Cycle and hike along Lornie Nature Corridor, the latest addition to S'pore's green efforts

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The corridor serves as a green route between MacRitchie Reservoir Park and Adam Road. PHOTO: NPARKS
National Development minister Desmond Lee (left) and Speaker of the Parliament Tan Chuan Jin plant a tree at the Lornie Nature Corridor on Nov 21, 2020. ST PHOTO: CHONG JUN LIANG

SINGAPORE - Cyclists and hikers can now tackle the 1.76 km Lornie Nature Corridor - the latest section of the Coast to Coast trail that stretches from Jurong Lake Gardens to Coney Island Park.

The corridor that opened on Saturday morning (Nov 21) also serves as a green route between MacRitchie Reservoir Park and Adam Road.

National Development Minister Desmond Lee marked the opening by planting 150 trees along the corridor with the community.

The initiative is part of the One Million Trees Movement, which has already planted over 80,000 trees since its launch in April. It aims tohit the million mark by 2030. Singapore has around seven million trees.

Mr Lee told the launch: "These efforts are part of our commitment to transform Singapore into a city in nature over the next decade...These will help mitigate the effects of urbanisation and climate change, and provide Singaporeans with greater access to nature and create a more liveable environment."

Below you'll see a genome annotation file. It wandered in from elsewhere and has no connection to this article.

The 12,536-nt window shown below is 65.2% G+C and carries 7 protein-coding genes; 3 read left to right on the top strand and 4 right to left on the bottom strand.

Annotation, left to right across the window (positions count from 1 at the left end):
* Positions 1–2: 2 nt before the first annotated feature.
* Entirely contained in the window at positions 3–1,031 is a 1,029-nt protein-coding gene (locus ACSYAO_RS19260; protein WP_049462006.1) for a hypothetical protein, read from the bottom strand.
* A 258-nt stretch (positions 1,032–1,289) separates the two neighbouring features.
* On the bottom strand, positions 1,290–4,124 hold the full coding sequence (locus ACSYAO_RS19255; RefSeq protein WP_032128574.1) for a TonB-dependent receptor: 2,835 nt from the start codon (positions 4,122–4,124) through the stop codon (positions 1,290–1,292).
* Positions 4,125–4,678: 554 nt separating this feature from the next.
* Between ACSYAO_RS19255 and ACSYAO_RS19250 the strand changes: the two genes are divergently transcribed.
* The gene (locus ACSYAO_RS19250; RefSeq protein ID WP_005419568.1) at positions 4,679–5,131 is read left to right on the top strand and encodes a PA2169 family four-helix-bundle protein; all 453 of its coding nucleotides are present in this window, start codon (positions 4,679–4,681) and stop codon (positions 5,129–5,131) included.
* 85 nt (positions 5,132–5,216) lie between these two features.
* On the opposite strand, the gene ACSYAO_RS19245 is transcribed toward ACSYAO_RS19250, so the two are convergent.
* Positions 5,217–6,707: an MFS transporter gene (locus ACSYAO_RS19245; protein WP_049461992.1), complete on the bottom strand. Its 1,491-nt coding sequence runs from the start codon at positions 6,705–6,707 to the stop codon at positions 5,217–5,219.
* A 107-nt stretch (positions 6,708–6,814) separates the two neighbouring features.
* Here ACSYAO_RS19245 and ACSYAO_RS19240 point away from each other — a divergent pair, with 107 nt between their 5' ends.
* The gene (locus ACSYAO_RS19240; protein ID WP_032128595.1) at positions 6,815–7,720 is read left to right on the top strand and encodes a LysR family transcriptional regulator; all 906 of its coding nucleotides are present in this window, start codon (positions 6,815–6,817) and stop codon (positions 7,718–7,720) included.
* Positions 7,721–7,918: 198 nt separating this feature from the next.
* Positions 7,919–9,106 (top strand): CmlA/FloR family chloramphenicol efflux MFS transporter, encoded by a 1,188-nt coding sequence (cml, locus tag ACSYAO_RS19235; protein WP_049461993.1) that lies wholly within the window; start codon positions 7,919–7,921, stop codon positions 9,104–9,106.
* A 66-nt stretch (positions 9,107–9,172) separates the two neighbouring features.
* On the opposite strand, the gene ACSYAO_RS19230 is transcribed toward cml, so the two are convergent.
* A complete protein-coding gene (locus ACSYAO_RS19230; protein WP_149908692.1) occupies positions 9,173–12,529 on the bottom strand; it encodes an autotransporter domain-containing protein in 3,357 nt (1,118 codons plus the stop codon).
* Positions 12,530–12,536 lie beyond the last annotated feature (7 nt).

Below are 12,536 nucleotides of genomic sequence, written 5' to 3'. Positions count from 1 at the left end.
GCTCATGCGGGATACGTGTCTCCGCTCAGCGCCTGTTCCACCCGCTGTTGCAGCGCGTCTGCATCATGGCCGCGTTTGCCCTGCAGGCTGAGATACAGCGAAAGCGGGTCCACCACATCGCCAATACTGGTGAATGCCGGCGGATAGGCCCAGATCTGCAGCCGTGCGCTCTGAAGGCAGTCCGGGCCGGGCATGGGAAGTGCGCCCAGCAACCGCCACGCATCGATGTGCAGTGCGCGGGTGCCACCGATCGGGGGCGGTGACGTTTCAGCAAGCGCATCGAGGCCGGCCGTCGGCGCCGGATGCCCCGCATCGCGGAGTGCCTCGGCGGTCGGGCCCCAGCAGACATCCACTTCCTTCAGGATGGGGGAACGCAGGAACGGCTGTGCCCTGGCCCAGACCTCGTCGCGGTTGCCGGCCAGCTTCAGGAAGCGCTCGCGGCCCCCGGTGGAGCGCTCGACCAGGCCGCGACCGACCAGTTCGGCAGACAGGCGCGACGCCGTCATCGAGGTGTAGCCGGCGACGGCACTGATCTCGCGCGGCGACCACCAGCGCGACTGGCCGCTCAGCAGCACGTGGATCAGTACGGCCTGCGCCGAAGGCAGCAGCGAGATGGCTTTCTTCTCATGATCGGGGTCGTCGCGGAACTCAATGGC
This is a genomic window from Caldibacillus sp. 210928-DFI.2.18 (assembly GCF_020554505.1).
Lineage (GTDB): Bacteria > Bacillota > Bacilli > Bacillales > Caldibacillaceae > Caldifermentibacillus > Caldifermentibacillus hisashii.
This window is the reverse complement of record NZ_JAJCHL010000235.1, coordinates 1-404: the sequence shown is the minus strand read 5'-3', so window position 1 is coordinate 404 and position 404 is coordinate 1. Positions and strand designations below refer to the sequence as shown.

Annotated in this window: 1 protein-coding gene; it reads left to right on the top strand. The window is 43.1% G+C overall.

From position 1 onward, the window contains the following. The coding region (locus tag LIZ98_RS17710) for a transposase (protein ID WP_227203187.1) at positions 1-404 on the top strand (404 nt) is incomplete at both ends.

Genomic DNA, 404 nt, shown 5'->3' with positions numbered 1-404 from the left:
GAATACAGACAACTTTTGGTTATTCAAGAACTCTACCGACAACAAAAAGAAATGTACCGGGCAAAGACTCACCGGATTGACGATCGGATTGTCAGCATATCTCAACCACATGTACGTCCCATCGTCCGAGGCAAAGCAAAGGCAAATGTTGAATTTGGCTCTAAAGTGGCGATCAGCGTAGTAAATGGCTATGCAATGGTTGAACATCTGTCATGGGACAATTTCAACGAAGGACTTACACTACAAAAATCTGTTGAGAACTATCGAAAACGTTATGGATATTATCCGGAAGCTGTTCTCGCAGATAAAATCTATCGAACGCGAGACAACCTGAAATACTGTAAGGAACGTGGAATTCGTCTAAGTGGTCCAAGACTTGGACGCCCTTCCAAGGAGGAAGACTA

The corridor will also form part of a 10km stretch running from Kheam Hock Road to Upper Thomson Road that is undergoing rewilding - a process that allows plants to grow naturally with selective intervention.

The National Parks Board has earmarked 32 stretches of nature ways, roads and habitats in parks and green spaces for rewilding over the next three years. Vegetation will be allowed to grow naturally at these sites and undesirable plant species that are more prone to fire and storm risks will also be pruned or removed.

The Lornie corridor was formed by reclaiming land freed up by scaling down Lornie Road from seven to four lanes after the Lornie Highway was built.

But constructing the highway affected part of the Bukit Brown Cemetery, which sparked tension between development and conservation, Mr Lee noted.

"We had to grapple with trade-offs between improving our transportation networks and conserving our heritage and biodiversity," he added.

"Yet, it was these very difficult issues that opened up conversations, and allowed us to deepen the partnership between the Government and civil society such as nature and heritage groups."

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